CALGARY – An aboriginal group that lives in northern Alberta’s oilsands region has withdrawn from a regulatory hearing into the proposed Grand Rapids crude pipeline.
The Athabasca Fort Chipewyan First Nation says it will explore other ways to fight the $3-billion project, which would ship up to 900,000 barrels per day of crude from near Fort McMurray, Alta., to the Edmonton area.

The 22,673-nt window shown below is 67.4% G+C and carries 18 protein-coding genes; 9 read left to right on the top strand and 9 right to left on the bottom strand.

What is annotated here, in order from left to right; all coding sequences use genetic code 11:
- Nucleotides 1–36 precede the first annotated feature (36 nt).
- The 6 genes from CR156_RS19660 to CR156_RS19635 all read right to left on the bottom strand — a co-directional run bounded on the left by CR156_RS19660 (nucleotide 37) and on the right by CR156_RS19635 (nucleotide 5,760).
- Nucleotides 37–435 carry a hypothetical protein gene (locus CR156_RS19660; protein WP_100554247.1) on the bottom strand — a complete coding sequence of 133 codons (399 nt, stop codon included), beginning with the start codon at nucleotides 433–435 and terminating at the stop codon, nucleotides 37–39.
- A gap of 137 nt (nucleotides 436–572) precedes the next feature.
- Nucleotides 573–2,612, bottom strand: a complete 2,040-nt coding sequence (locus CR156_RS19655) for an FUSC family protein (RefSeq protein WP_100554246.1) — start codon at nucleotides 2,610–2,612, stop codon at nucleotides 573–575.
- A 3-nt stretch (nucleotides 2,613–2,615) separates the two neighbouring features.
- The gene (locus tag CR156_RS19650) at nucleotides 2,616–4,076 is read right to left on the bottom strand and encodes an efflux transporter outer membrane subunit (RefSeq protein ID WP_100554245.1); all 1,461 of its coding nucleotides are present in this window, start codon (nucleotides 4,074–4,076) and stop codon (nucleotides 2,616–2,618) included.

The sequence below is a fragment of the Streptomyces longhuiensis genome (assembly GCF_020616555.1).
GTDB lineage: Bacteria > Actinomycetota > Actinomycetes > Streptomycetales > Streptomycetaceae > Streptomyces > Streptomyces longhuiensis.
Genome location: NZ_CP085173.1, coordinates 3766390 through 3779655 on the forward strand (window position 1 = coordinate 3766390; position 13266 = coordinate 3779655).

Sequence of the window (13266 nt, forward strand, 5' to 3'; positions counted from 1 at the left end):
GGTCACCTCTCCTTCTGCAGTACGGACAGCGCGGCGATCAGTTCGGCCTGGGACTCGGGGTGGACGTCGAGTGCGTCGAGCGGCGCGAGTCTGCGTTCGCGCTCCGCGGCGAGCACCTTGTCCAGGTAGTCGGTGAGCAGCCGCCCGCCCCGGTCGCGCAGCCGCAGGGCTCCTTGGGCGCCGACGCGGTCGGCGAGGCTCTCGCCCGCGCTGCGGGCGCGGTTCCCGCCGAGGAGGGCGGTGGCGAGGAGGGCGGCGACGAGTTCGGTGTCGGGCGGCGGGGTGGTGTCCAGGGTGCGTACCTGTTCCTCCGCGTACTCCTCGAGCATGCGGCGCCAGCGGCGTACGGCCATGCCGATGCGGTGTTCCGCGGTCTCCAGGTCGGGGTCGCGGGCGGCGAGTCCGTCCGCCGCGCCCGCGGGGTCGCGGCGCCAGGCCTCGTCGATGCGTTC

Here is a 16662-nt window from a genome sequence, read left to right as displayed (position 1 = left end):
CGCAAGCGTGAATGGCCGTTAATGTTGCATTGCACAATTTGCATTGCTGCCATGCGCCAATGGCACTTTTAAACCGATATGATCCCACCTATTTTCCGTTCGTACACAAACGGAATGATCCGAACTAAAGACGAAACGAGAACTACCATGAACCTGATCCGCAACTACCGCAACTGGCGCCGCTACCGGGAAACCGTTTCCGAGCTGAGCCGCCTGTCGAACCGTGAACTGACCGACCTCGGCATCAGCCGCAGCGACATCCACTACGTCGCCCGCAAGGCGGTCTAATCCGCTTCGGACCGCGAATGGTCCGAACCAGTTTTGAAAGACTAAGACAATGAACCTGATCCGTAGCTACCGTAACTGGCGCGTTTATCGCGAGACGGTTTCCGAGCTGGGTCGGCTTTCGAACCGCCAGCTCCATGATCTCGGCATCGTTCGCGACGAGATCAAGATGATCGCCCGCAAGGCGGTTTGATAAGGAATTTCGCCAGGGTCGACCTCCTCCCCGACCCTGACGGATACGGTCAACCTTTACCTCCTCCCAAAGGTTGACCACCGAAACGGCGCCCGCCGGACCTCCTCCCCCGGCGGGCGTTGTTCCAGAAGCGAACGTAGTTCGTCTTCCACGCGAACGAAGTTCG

ACFN chief Allan Adam says he was “dumbfounded” by the Alberta Energy Regulator’s process, which he says was prejudiced and held his group to “impossible” timelines.
Darin Barter, a spokesman for the regulator, says it’s disappointing the ACFN has pulled out of the process, which he says is fair and allows participants access to the same information at the same time.
The ACFN as well as some landowners in the area have complained that the hearings into the pipeline are being rushed.
The Grand Rapids pipeline is a 50-50 partnership between TransCanada Corp. and a unit of PetroChina.